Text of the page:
County - Westfield case prompts ECB amnesty
The England and Wales Cricket Board have launched an amnesty to allow players to report past corruption, as the first County Championship player to face a spot-fixing charge pleaded guilty at the Old Bailey.
Mervyn Westfield, 23, admitted taking £6,000 to bowl so that 12 runs would be scored in the first over of a match between Durham and Essex in September 2009, although in fact only 10 were chalked up. A separate charge of assisting another person to cheat at gambling was ordered to lie on file.
The ECB has launched a "reporting window" to allow players and officials to give information on past approaches without fear of punishment. It is against ECB regulations not to report alleged corruption in the game.
ECB information manager Chris Watts said: "Information is critical in addressing the threat posed by corruption in sport.
"Individuals may not have thought these approaches were worthy of reporting at the time and prior to the decision of the board may have been concerned that the fact that they did not report such activity may have put them at risk of disciplinary action."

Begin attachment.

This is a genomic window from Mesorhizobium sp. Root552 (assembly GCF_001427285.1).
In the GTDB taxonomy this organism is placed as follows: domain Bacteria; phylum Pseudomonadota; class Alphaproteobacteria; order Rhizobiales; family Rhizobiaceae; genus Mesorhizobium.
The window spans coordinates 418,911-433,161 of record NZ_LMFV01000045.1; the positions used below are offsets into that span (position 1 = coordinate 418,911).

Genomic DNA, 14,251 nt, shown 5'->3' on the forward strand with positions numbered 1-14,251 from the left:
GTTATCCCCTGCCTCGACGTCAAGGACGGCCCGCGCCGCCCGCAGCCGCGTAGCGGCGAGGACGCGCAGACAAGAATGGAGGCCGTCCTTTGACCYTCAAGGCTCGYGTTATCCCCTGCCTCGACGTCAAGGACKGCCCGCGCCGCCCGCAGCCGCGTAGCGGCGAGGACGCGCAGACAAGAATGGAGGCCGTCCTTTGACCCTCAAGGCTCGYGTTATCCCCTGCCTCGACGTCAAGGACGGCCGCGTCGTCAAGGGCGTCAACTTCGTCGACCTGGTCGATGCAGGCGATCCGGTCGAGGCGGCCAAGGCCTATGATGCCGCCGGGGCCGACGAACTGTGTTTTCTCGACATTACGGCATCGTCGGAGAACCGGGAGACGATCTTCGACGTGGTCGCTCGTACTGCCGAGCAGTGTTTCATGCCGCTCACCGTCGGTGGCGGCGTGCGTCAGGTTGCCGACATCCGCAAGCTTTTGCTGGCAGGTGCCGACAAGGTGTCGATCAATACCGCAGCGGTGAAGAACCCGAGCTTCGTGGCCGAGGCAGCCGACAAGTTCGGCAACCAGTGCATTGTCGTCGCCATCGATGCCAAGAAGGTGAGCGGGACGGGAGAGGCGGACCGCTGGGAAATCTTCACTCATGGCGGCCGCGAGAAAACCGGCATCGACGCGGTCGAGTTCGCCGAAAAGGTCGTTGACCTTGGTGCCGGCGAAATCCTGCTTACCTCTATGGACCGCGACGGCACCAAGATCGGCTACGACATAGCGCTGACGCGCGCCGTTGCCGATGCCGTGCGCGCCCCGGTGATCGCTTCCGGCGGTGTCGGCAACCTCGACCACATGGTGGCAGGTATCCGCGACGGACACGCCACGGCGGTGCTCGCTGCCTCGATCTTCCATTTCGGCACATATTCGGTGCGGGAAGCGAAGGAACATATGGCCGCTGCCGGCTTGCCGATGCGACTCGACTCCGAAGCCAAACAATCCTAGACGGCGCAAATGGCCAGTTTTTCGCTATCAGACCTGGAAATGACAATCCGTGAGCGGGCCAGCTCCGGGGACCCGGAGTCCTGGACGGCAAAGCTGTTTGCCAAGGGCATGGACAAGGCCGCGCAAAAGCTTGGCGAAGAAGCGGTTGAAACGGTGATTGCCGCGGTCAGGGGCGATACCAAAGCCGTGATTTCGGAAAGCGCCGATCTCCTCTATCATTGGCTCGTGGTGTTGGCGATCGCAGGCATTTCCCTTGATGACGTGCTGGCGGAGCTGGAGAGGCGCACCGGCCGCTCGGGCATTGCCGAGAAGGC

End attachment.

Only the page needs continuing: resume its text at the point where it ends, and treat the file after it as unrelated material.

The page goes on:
Westfield will be sentenced on February 10, and Judge Anthony Morris warned him: "I hold out no promises to you as to the eventual outcome of this case. It's open to the court in this case to pass an immediate custodial sentence."
The former Essex player, of Chelmsford, Essex, currently remains on bail.
Judge Morris said that the name of the other party involved in the deal would be known to cricket fans, but it was not revealed in court.
Westfield is the first professional cricketer in England to face prosecution for his involvement in spot-fixing in a county cricket match, Essex Police said.
Detective Sergeant Paul Lopez said: "We are pleased that Mervyn Westfield, a young professional cricketer, has now admitted the charge and we hope that this sends a strong message to professional sportsmen and women around the country - if they intend to get involved in spot-fixing, or think that match-fixing is not a crime, then they need to think again."